The Web is not a Print Medium


A number of annoyances I find in web design appears to stem from a desire to mimick print media such as newspapers. It is probably unintended and unconscious for the most part, but nevertheless it has annoyned the hell out of me too many times, so I've decided to write up all of my arguments in one place.

The Ink is Black, the Paper is White

My most common and obvious web annoyance is black text on white background. It has an obvious lineage with print media, but there are a number of reasons why it fails on most computer screens.

On many print media, it's only possible to print darker ink on lighter background. There is no such limitation on computer displays. You are free to choose other colors based factors such as ergonomics. A discussion on this topic considers the pros and cons of various color schemes, noting for example that green-on-black is quite ergonomic, but little used today as it looks outdated like text terminals.

A white paper is a neutral background, whereas white on a computer screen (CRT or LCD) is a light source. If most of the screen is white, reading is comparable to staring at a lightbulb.

Some people have commented that I should turn down the screen contrast/brightness in case it feels like a lightbulb. The problem is that in many cases you need that contrast, but prolonged reading is not one of those cases. In other words, I want to have extreme black and extreme white available on my system, but it's irritating to the eyes to experience them all the time. HOW ABOUT I START SHOUTING AND ASK YOU TO TURN DOWN VOLUME AT YOUR END?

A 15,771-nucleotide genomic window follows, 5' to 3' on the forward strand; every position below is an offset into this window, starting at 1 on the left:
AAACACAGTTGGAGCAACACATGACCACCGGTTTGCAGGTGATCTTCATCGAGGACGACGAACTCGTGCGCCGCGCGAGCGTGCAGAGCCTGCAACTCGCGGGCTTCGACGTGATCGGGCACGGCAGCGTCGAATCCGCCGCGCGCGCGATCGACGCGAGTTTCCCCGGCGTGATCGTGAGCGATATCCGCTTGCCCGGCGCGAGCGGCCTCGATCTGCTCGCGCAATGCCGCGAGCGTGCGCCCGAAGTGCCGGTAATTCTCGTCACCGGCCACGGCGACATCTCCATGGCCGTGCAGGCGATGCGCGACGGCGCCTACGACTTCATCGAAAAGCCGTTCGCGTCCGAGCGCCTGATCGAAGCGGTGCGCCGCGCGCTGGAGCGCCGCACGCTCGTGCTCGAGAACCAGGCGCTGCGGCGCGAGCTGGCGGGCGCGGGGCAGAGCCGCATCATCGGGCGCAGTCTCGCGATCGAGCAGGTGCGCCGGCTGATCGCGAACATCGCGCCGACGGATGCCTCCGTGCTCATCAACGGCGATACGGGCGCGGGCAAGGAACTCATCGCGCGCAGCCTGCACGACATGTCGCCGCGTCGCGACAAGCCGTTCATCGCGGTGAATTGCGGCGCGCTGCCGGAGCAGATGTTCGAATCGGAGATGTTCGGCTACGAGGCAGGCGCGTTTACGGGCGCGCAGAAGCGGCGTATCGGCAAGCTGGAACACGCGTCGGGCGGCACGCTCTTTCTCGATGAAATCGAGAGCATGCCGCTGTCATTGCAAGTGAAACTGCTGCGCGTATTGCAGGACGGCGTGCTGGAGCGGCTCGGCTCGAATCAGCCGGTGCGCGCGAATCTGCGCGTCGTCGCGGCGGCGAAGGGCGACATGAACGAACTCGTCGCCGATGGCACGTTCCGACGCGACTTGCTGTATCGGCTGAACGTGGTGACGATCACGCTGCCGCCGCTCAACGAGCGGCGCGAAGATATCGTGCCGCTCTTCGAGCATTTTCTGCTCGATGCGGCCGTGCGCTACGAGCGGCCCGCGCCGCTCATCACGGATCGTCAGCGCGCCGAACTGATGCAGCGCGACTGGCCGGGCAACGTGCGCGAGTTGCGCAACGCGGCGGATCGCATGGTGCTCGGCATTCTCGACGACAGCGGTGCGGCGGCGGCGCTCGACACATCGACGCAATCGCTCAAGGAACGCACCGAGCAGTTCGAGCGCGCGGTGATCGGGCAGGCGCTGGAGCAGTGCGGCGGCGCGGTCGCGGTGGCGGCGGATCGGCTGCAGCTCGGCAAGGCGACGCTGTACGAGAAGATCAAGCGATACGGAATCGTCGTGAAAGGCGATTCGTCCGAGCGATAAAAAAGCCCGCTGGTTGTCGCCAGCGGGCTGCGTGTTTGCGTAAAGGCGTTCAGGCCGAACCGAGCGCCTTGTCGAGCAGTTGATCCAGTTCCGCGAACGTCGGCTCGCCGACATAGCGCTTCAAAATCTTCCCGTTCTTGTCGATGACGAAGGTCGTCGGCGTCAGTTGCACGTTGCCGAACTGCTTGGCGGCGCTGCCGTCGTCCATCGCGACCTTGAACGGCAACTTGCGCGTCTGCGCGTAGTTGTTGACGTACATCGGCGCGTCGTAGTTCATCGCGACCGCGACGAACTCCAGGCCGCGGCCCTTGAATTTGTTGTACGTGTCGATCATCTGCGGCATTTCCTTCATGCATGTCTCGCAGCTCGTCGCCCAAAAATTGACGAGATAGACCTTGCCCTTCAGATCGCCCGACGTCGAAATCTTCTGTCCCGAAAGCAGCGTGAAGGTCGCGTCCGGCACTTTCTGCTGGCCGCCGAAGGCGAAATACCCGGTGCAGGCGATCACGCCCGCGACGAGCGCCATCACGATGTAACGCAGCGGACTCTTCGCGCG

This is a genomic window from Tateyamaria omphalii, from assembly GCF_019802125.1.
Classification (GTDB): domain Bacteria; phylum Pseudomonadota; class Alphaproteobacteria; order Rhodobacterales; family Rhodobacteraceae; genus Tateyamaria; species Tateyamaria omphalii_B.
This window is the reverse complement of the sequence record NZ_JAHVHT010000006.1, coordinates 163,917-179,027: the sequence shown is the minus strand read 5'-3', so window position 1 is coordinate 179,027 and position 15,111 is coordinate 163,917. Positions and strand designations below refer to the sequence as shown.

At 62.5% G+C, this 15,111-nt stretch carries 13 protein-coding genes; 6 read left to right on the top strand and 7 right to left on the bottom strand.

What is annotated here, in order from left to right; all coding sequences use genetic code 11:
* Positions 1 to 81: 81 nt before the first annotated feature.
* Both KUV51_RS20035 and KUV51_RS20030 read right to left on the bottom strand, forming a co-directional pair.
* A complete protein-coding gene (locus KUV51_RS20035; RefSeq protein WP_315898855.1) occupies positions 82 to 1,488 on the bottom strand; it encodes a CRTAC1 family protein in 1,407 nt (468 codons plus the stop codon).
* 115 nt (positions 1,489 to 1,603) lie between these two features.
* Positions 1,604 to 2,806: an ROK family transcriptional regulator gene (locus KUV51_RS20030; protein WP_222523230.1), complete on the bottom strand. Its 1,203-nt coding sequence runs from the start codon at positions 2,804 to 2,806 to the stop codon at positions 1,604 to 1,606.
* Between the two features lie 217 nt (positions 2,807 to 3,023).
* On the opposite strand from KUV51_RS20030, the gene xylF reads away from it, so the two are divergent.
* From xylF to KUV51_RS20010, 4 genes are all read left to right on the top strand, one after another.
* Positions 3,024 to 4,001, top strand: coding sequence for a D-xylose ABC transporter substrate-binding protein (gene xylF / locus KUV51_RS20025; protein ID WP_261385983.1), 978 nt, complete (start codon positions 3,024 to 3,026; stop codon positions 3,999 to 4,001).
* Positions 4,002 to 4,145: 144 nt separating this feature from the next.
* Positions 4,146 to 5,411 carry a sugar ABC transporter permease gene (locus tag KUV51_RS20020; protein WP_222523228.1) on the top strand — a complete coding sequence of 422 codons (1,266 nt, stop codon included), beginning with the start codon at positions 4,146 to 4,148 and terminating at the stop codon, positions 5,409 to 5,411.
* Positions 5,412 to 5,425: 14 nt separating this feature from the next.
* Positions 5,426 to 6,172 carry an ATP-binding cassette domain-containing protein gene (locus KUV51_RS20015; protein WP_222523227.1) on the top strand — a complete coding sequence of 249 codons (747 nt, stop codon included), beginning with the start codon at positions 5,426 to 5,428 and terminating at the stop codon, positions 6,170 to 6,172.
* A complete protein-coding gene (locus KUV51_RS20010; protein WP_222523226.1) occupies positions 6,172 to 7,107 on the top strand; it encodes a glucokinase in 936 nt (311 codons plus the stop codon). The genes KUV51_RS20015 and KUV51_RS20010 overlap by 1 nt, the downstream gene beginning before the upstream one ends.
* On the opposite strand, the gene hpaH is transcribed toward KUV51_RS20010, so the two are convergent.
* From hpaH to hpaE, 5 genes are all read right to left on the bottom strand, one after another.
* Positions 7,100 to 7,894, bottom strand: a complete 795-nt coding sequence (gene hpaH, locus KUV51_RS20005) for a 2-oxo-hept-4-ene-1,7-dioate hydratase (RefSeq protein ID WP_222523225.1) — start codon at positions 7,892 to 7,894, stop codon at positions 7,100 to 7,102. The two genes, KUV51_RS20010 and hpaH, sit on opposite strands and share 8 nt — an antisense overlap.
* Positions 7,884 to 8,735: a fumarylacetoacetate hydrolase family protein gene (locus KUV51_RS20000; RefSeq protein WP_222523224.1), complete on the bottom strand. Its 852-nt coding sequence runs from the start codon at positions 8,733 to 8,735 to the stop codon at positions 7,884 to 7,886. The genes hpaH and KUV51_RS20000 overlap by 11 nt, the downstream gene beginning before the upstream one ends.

Content, not presentation

HTML describes the logical content of web pages, for example denoting which part of the text is a heading. It's ultimately up to the viewer to decide what a heading looks like, though HTML and CSS can give lots of hints as to how exactly present the content.

One reason behind this design of HTML is that people can view the same content on a variety of devices, for example cellphones. An exact graphical design is usually bound to a definite size and shape, for example A4, which is hard to read on small portable devices. On the other hand, plain text with logical markup is easily adapted to a range of sizes and shapes.

More generally, the Web was designed for information dispersal, and people have their own preferences as to how exactly work with the information. It's flexibility that liberates from some of the technical constraints of printed books. In cases where graphical precision is required, there are many good alternatives such as Postscript and PDF.

Column width and fullscreen windows

Ever wondered why newspaper text is laid out in relatively narrow columns? It's much easier to read that way, due to the limited range of eye movement.

Of course, columns on websites are a bad idea, because you'd have to scroll up and down repeatedly to read something. On the other hand, a web page is not limited in height, so the text can form just one relatively narrow column.

This is largely a presentation issue, so bad design can be mitigated by the viewer. For example, many web pages define the width of the text column in relation to the browser window. So for easier reading of most web pages, don't maximise your browser to fullscreen size.

Risto A. Paju